Bryan Ferry at Mountain Winery

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Bryan Ferry at Mountain Winery

Judith Owen

Mon, August 21, 2017

Doors: 5:30 pm / Show: 7:30 pm

The Mountain Winery

$49.50 - $99.50

This event is 21 and over

Bryan Ferry
Bryan Ferry
From his earliest recordings with Roxy Music at the beginning of the 1970s, Bryan Ferry has taken his place as one of the most iconic and innovative artists to emerge in popular music. In his work you hear a vocal and lyrical brilliance that merges the intensity of Lou Reed, the poise of Sinatra and the charisma of Serge Gainsbourg. But then there is something extra - a verve and performance so ultra-modern that it continually breaks new ground.

When Ferry’s group Roxy Music first appeared on ‘Top of The Pops’ in 1972, performing their debut single, ‘Virginia Plain’, their impact was instantaneous. For here was a group which appeared to have taken the history of modern popular music, from French chanson to Elvis to progressive rock, by way of soul and the avant-garde, and fused their different inspirations into a seamless and glittering pure pop moment. More or less overnight, the band’s audience was secured - from screaming teenage fans to highbrow rock critics.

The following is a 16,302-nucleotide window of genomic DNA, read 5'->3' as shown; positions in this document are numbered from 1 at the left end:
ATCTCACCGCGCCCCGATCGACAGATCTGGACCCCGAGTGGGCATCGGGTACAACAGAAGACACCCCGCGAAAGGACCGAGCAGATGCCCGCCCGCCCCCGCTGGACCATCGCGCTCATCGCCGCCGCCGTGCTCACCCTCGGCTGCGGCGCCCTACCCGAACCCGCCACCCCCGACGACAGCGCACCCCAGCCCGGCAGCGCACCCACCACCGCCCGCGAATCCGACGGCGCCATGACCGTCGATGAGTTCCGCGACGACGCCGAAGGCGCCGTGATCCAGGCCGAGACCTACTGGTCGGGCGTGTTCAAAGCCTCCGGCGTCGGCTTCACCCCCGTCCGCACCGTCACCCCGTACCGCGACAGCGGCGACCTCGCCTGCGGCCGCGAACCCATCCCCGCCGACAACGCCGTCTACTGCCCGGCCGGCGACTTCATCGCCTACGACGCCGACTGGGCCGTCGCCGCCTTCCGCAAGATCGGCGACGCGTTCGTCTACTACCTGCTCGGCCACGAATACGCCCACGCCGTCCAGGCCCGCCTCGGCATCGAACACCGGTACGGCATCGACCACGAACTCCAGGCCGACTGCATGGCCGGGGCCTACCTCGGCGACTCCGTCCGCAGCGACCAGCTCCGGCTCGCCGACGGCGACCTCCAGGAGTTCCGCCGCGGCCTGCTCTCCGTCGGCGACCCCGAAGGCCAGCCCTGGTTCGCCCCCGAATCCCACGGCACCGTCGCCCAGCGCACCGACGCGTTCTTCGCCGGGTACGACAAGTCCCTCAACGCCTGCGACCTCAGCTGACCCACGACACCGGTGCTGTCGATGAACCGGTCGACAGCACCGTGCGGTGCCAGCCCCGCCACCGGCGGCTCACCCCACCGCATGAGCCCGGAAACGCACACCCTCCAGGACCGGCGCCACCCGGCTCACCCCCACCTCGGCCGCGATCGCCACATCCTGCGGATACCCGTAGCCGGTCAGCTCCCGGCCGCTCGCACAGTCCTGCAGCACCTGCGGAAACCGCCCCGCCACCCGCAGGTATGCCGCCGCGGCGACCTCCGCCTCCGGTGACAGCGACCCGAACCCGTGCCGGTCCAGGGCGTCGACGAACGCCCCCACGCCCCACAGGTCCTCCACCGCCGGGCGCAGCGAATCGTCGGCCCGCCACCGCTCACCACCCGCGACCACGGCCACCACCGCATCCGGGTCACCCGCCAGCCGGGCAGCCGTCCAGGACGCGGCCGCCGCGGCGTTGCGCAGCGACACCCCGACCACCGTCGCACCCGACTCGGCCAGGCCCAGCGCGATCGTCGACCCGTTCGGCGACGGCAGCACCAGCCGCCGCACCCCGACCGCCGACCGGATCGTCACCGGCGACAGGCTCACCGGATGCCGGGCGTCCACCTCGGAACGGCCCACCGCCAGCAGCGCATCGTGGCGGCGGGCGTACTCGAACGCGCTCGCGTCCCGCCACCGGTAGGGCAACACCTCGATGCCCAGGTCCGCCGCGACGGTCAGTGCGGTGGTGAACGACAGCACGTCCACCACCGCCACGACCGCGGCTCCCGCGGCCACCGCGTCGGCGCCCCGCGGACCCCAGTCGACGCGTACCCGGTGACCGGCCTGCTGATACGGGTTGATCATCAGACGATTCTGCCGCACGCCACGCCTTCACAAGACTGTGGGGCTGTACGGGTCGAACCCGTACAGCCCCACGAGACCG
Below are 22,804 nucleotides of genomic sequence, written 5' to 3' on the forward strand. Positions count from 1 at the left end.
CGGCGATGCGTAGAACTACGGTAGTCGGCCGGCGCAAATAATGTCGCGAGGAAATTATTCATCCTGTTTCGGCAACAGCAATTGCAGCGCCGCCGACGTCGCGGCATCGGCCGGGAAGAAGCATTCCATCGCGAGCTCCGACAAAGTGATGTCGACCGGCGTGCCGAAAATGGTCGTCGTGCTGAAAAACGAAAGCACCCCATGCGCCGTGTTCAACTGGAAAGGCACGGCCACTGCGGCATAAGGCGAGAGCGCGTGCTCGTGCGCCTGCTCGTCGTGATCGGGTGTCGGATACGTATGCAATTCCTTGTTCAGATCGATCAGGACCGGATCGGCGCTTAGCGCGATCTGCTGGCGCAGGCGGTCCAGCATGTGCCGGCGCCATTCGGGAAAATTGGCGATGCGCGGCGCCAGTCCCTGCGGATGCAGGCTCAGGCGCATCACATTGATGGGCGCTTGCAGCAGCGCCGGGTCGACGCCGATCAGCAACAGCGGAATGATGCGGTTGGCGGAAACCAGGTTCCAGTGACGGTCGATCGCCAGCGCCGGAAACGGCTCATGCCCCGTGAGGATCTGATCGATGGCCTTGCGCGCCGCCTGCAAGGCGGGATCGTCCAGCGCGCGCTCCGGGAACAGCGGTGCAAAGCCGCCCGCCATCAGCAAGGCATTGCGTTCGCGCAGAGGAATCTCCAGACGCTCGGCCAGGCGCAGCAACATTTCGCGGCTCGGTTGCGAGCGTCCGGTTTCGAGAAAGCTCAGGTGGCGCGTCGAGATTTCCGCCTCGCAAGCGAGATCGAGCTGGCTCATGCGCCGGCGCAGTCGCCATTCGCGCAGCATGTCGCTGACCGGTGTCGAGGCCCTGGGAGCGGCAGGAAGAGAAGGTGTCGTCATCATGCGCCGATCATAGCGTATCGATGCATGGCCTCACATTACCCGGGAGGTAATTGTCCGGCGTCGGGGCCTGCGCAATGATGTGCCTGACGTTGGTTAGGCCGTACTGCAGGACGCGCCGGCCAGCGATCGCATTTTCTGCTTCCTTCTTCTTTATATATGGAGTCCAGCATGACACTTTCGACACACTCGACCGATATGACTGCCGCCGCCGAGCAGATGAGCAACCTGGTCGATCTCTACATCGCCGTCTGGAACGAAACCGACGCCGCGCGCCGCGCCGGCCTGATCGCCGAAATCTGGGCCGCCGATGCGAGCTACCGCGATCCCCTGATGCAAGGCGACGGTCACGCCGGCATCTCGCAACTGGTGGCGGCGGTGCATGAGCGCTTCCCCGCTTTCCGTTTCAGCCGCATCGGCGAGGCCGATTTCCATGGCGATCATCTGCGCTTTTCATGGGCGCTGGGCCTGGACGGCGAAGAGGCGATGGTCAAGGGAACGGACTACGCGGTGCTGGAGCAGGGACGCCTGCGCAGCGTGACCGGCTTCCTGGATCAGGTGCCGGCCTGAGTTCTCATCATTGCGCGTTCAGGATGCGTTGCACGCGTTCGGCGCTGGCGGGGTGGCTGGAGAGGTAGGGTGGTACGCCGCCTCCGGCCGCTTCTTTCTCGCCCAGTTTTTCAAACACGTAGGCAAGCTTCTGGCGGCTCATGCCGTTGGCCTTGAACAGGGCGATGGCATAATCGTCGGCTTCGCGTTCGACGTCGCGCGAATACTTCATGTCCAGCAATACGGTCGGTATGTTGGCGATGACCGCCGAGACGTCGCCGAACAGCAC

The revolutionary electronic treatments developed by Brian Eno for the first two Roxy Music albums would join with Andy Mackay’s mesmeric sax and woodwind playing, Manzanera’s dazzling guitar work and Paul Thompson’s thunderous drumming to provide the haunting, futuristic and filmic ambience of the founding Roxy sound. And subsequent to Eno’s departure in 1973, and across the further six epoch-defining and chart-topping studio albums recorded by the band over the following ten years (including ‘Stranded’, ‘Siren’, ‘Manifesto’ and ‘Avalon’) these co-founding members of Roxy Music would combine their talents with Ferry’s songwriting, vocals and artistic directorship to more or less chart the potential futures of popular music.